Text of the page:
The vegetably dish is the unimaginatively titled Green Lima Beans in Sauce (from the same book). I'm thinking of calling it ¡Hola Frijoles! It is delicious, and this coming from someone who was none-too-certain about the whole Lima Bean thing until very recently. I used frozen baby limas, and chucked them into a shallow sauce pan with a little water, a chopped onion, some garlic, and some tinned diced tomatoes. I added some chopped fresh jalapeños and stirred in a whole lot of cilantro. I cooked them, stirring frequently, until the water had evaporated and the tomatoes smudged down into a chunky sauce, which took about twenty minutes.
I was expecting a dish that was palatable but unremarkable (I restrained myself from adding cumin), but I had woefully underestimated the recipe. The flavour of the finished dish was surprisingly complex, and very, very Mexican tasting. It was an outstanding vegetable dish that stood up well to the rest of the meal, was good hot and cold, and re-heated beautifully for my bento the next day. (FYI, I do not heat food directly in my bento container, I use proper dishes. It's not safe to microwave the brand of bento boxes that I use.) I would recommend it to anyone, and especially to vegetarians wanting an interesting taco or tostada filling.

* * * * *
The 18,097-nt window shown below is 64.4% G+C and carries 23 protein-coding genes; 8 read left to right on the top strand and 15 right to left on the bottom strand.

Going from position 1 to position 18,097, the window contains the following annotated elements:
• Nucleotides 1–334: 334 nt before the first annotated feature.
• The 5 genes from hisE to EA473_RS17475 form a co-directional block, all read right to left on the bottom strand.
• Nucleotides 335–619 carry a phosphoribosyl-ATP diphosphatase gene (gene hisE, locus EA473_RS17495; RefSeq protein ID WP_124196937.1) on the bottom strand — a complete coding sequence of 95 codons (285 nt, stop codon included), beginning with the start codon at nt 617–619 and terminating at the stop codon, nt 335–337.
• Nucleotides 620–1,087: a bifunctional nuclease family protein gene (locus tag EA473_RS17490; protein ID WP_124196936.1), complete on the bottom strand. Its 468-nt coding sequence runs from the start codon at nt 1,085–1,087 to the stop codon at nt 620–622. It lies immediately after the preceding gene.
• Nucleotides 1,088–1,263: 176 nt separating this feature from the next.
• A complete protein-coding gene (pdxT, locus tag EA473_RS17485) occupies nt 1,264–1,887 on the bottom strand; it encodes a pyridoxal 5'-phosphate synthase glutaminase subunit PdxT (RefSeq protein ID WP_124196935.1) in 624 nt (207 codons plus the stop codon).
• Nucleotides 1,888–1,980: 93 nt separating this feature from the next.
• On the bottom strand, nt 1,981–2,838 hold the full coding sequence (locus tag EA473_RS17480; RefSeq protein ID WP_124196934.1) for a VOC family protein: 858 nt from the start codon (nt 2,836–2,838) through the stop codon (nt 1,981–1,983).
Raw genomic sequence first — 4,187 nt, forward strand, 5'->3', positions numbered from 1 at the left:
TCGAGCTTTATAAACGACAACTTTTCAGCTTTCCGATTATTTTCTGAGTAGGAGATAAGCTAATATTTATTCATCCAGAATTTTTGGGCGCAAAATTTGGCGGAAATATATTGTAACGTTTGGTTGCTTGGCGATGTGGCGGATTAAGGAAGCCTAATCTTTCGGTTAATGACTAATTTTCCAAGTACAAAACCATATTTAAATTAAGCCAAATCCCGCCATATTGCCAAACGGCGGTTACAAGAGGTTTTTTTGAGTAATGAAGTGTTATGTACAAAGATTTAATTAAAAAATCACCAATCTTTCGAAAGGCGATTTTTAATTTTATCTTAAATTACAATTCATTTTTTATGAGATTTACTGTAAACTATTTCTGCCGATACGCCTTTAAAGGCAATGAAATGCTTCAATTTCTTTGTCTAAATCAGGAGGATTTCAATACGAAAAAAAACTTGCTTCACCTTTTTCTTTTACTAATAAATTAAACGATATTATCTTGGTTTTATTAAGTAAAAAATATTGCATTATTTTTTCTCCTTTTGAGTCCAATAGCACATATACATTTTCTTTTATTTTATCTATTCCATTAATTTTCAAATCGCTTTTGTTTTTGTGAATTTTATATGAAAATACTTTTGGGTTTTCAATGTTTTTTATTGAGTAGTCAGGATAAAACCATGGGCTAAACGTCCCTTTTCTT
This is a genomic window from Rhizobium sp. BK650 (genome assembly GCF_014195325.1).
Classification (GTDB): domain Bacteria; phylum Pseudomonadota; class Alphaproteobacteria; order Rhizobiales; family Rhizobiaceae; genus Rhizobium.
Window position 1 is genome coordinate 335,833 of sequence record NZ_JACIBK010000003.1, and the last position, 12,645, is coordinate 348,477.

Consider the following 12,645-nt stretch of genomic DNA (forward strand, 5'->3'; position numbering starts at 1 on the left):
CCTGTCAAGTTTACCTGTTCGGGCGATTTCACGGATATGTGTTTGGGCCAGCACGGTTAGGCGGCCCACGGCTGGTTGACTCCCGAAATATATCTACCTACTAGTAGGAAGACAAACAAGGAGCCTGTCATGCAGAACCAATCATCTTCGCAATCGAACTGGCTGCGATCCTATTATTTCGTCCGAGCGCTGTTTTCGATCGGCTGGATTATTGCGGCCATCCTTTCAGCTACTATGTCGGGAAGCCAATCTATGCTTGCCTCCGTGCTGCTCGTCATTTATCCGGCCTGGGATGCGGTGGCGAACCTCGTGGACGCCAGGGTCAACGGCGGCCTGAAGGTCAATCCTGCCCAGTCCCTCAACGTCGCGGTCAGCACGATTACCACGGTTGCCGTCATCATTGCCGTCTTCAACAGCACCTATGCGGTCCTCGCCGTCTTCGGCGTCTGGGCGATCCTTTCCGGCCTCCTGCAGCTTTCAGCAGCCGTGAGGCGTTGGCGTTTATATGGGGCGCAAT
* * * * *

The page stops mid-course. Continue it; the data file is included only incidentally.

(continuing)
Finally, up at the top, you can see the edges of some homemade corn tortillas (recipe nominally also from the same book, except that I added a little lard, and a pinch of salt). I don't have a tortilla press, so I use my heavy, cast-iron frying pan to flatten them out, and that seems to work pretty well. I keep a small rolling pin on had to give them a quick go-over if they seem to need it, but usually they're fine.
More bentos to come...French, North American, (of course) Japanese, and many more! I'm in a zone.
July 21, 2010
Oatmeal Spice Anything Cookies - are so very adaptable that they've become a go-to staple whenever I need to whip up a quick batch of cookie goodness. I've made them with dried blueberries and white chocolate chunks, with cranberries and Christmas spices, pumpkin seeds and golden raisins, and an almost infinite variety of fruit, nuts, spices, and other goodies. So...why not chocolate?
Of course, I have already made them with chocolate chips - I'm not daft! But, it occurred to me that I don't often see recipes for cookies that are themselves both oat- and chocolate-based. Why not? Is there something mutually exclusive about the decadence of a chocolate cookie and the healthy image of the oatmeal cookie? Couldn't they be combined into a single, satisfying treat?
I had been toying with the notion for a little while, when I stumbled onto an ingredient that upped the ante considerably: peanut butter chips.
That did it. I bought some. I took them home. I squinted at my master recipe for a while, and finally, I made the adjustments that I hoped would satisfy everything that I knew these cookies could be.
Here they are:
Chocolate Oatmeal Peanut Butter Chip Cookies
Makes about 3 dozen (depending on size)
Total prep and cooking time: 45 minutes
1/2 cup butter, softened
3/4 cup granulated white sugar
1/2 cup lightly packed brown sugar
1 teaspoon vanilla extract
1 cup rolled oats
3/4 cup all-purpose flour
1/2 cup dutch-process cocoa powder